The Real Problem: Consumers Cannot Exercise Choice

What is missing from both Democratic and Republican health care proposals is an accurate diagnosis of the source of Americans' frustration and concern about their health coverage and why they lack the ability to do anything about it. Families feel powerless to force managed care plans to respond to their needs. But why is the marketplace failing consumers? It is doing so because today's insurance marketplace is so badly distorted by the tax code that health plans have little incentive to respond to or be held accountable for a patient's needs.

Most Americans get their health coverage through their place of work, and the employer selects and owns the plans made available to employees. This happens because today's tax code gives tax breaks to employees on the value of their health plan, but only if their employer purchases it. This leads to a perverse situation in which employers, not families, are making crucial decisions about the type of health plan and benefits their employees receive. The health plan is accountable to the purchaser (the employer), whose primary interest usually is cost control, rather than the consumer, who wants quality. As Ron Pollack, Director of Families USA and a supporter of the Democrats' managed care bill, recently observed, "Most of us get our health coverage from an employer, and our employers increasingly are saying `here's one plan and it's the only plan and you do not have a choice' so you can't, in effect, vote with your feet and thereby drive quality."2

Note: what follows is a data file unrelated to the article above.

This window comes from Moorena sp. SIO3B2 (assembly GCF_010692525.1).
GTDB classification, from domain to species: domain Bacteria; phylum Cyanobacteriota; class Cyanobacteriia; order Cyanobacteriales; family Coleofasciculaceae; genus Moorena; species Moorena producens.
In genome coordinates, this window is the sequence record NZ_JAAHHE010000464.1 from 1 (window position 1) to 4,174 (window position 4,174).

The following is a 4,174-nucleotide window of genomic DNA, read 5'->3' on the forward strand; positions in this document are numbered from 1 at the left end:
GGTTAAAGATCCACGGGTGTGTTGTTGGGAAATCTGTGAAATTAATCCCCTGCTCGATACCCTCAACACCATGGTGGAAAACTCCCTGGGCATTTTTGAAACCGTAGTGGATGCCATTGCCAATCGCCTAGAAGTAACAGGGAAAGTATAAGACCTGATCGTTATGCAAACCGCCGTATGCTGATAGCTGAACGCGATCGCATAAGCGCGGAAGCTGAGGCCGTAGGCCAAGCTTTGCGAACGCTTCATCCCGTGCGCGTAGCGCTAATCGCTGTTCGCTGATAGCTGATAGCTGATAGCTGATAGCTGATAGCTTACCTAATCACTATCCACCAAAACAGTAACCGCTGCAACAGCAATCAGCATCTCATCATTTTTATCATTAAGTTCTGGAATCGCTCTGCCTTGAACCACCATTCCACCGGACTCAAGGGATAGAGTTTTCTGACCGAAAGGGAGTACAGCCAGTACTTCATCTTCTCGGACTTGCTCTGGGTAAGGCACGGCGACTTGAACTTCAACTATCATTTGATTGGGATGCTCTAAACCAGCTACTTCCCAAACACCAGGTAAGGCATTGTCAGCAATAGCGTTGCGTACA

For example, a family of four earning $30,000 a year receives a tax break equal to $680 on $3,000 worth of employer-provided health insurance. Yet, if this same family tried to purchase coverage on its own, it would receive no tax relief at all. This is why a majority of Americans with private health coverage receive it from their employers and why the majority of Americans who work for employers who do not offer health coverage are uninsured.